• genome-wide association study;
  • horns;
  • quantitative trait locus mapping;
  • RXFP2;
  • Soay sheep

The chase to uncover the genetic underpinnings of quantitative traits of ecological and evolutionary importance has been on for a good while. However, the potential power of genome-wide association studies (GWAS) as an approach to identify genes of interest in wild animal populations has remained untapped. Setting technical and economic explanations aside, the sobering lack of success in human GWAS might have fed this restraint. Namely, while GWAS have successfully identified genetic variants associated with hundreds of complex traits (e.g. Ku et al. 2010), these variants have generally captured only a low percentage of variance in traits known to be highly heritable—an observation came to be known as the ‘missing heritability’ (Maher 2008; Aulchenko et al. 2009). Hence, if the vastly resourced human studies have been unsuccessful (but see: Yang et al. 2010), why should we expect that less resourced studies of wild animal populations would be able do better? In this issue of Molecular Ecology, Johnston et al. (2011) prove this line of thinking wrong. In an impressive and what may well be the most advanced gene mapping study ever performed in a wild population, they identify a single locus (RXFP2) responsible for explaining horn phenotype in feral domestic sheep from St Kilda (Fig. 1). This same locus is also shown to account for up to 76% of additive genetic variance in horn size in male sheep: this contrasts sharply with most human GWAS where mapped loci explain only a modest proportion of genetic variation in a given trait.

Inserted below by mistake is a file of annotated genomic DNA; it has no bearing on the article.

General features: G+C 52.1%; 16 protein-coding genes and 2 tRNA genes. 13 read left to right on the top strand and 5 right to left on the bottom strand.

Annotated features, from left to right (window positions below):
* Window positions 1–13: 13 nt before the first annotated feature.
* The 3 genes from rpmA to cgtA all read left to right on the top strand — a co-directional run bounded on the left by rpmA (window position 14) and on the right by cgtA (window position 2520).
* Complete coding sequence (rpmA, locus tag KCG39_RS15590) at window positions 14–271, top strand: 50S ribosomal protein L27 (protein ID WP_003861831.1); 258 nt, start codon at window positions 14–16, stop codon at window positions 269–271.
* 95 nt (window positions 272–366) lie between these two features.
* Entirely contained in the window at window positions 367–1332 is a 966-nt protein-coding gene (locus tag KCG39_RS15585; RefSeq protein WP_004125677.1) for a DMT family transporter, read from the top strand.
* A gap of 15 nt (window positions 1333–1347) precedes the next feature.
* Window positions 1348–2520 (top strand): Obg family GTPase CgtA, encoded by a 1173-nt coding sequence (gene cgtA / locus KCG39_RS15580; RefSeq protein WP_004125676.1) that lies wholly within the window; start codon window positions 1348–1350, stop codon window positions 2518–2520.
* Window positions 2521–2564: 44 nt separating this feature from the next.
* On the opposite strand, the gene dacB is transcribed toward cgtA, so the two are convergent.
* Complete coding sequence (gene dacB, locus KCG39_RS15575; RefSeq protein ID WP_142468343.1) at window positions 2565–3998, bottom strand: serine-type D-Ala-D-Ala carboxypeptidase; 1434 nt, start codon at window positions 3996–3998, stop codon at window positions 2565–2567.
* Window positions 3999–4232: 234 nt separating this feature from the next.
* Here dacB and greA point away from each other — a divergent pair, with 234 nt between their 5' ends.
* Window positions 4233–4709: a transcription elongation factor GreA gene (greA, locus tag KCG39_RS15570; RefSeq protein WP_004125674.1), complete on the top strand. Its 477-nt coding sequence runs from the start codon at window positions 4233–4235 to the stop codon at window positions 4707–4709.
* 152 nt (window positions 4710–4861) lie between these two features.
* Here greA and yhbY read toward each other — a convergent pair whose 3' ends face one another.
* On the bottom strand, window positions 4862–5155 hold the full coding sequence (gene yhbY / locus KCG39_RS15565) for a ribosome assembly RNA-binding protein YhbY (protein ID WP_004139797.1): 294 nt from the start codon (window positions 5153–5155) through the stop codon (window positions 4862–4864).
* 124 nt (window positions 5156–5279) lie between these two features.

Figure 1.  The Soay sheep of the St Kilda archipelago are a primitive feral breed of domestic sheep. Pictured are a male with vestigial horns (=‘scurred’; left) and two normal-horned males (centre and right). Photograph courtesy of Peter Korsten.

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